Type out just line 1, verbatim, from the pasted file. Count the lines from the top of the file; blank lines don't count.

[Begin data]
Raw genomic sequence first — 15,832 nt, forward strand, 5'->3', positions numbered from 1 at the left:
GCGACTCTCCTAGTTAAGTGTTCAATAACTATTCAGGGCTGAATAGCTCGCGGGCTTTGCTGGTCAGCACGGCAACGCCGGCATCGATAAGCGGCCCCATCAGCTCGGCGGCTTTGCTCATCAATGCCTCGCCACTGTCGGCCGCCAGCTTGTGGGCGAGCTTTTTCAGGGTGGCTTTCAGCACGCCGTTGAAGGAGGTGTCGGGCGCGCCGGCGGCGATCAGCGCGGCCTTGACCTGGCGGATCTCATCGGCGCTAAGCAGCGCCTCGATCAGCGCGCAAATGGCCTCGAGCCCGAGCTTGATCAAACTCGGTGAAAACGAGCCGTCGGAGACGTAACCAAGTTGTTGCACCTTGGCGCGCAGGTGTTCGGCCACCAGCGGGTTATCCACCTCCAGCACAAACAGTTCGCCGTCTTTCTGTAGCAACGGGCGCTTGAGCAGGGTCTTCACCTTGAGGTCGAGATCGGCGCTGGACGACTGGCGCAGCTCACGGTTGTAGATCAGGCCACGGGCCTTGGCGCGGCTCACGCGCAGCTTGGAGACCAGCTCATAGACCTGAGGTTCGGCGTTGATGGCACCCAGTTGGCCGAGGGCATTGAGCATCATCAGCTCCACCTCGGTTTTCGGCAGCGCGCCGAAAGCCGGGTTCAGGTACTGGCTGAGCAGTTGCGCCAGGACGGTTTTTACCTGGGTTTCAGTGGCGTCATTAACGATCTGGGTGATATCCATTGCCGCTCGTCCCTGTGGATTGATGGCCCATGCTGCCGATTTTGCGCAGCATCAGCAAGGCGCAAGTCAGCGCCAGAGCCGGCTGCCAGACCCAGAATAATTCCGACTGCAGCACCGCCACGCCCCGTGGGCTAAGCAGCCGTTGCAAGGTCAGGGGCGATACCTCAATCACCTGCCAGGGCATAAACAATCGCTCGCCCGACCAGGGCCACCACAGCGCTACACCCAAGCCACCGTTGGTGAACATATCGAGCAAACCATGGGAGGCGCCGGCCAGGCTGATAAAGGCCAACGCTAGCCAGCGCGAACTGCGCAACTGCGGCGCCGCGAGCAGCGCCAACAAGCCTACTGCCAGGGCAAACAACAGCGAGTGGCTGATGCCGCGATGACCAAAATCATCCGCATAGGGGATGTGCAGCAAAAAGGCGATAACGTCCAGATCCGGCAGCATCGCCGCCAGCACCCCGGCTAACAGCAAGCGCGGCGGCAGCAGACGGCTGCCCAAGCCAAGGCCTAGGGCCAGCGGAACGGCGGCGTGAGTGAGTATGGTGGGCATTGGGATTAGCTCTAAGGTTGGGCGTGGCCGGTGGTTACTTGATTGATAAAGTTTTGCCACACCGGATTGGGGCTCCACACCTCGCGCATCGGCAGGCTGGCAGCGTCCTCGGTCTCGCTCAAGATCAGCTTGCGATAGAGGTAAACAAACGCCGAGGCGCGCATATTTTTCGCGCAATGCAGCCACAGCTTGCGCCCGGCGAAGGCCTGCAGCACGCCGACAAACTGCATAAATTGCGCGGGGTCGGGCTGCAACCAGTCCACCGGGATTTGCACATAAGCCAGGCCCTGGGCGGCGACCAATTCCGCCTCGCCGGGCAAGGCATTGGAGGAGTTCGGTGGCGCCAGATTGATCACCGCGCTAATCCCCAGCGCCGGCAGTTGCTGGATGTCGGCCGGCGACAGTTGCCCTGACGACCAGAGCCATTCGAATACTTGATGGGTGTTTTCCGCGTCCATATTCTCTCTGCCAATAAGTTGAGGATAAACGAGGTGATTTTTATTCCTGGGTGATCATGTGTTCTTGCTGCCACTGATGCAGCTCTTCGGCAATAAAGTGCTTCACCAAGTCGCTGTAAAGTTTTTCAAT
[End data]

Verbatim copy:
Raw genomic sequence first — 15,832 nt, forward strand, 5'->3', positions numbered from 1 at the left: